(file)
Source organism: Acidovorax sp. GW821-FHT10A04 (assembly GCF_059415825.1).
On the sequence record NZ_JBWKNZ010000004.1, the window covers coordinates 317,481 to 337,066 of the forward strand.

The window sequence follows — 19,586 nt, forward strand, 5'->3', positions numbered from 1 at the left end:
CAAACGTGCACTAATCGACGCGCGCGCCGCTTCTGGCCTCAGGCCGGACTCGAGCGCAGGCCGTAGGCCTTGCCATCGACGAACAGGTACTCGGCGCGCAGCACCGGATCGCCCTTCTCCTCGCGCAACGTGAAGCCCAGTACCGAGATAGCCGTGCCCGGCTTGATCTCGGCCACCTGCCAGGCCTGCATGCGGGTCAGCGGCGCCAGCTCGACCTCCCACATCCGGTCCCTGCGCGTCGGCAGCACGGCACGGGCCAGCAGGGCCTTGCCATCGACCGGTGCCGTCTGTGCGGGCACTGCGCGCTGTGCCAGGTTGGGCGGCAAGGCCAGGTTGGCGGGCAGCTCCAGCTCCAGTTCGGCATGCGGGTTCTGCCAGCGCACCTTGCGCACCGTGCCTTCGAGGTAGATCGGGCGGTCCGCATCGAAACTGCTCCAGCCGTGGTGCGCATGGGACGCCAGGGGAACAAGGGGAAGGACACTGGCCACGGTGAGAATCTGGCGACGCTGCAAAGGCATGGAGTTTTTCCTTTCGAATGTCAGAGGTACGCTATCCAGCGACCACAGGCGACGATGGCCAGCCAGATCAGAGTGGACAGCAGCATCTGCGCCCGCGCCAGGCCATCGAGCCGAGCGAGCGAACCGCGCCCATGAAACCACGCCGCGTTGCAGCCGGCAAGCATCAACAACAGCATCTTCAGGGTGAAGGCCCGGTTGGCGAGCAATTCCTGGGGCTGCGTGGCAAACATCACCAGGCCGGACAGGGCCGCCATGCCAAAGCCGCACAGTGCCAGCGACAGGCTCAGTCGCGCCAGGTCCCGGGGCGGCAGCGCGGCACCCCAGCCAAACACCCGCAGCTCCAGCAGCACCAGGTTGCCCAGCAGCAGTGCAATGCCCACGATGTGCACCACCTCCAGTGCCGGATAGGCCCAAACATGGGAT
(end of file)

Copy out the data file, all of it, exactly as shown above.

Source organism: Acidovorax sp. GW821-FHT10A04 (assembly GCF_059415825.1).
On the sequence record NZ_JBWKNZ010000004.1, the window covers coordinates 317,481 to 337,066 of the forward strand.

The window sequence follows — 19,586 nt, forward strand, 5'->3', positions numbered from 1 at the left end:
CAAACGTGCACTAATCGACGCGCGCGCCGCTTCTGGCCTCAGGCCGGACTCGAGCGCAGGCCGTAGGCCTTGCCATCGACGAACAGGTACTCGGCGCGCAGCACCGGATCGCCCTTCTCCTCGCGCAACGTGAAGCCCAGTACCGAGATAGCCGTGCCCGGCTTGATCTCGGCCACCTGCCAGGCCTGCATGCGGGTCAGCGGCGCCAGCTCGACCTCCCACATCCGGTCCCTGCGCGTCGGCAGCACGGCACGGGCCAGCAGGGCCTTGCCATCGACCGGTGCCGTCTGTGCGGGCACTGCGCGCTGTGCCAGGTTGGGCGGCAAGGCCAGGTTGGCGGGCAGCTCCAGCTCCAGTTCGGCATGCGGGTTCTGCCAGCGCACCTTGCGCACCGTGCCTTCGAGGTAGATCGGGCGGTCCGCATCGAAACTGCTCCAGCCGTGGTGCGCATGGGACGCCAGGGGAACAAGGGGAAGGACACTGGCCACGGTGAGAATCTGGCGACGCTGCAAAGGCATGGAGTTTTTCCTTTCGAATGTCAGAGGTACGCTATCCAGCGACCACAGGCGACGATGGCCAGCCAGATCAGAGTGGACAGCAGCATCTGCGCCCGCGCCAGGCCATCGAGCCGAGCGAGCGAACCGCGCCCATGAAACCACGCCGCGTTGCAGCCGGCAAGCATCAACAACAGCATCTTCAGGGTGAAGGCCCGGTTGGCGAGCAATTCCTGGGGCTGCGTGGCAAACATCACCAGGCCGGACAGGGCCGCCATGCCAAAGCCGCACAGTGCCAGCGACAGGCTCAGTCGCGCCAGGTCCCGGGGCGGCAGCGCGGCACCCCAGCCAAACACCCGCAGCTCCAGCAGCACCAGGTTGCCCAGCAGCAGTGCAATGCCCACGATGTGCACCACCTCCAGTGCCGGATAGGCCCAAACATGGGAT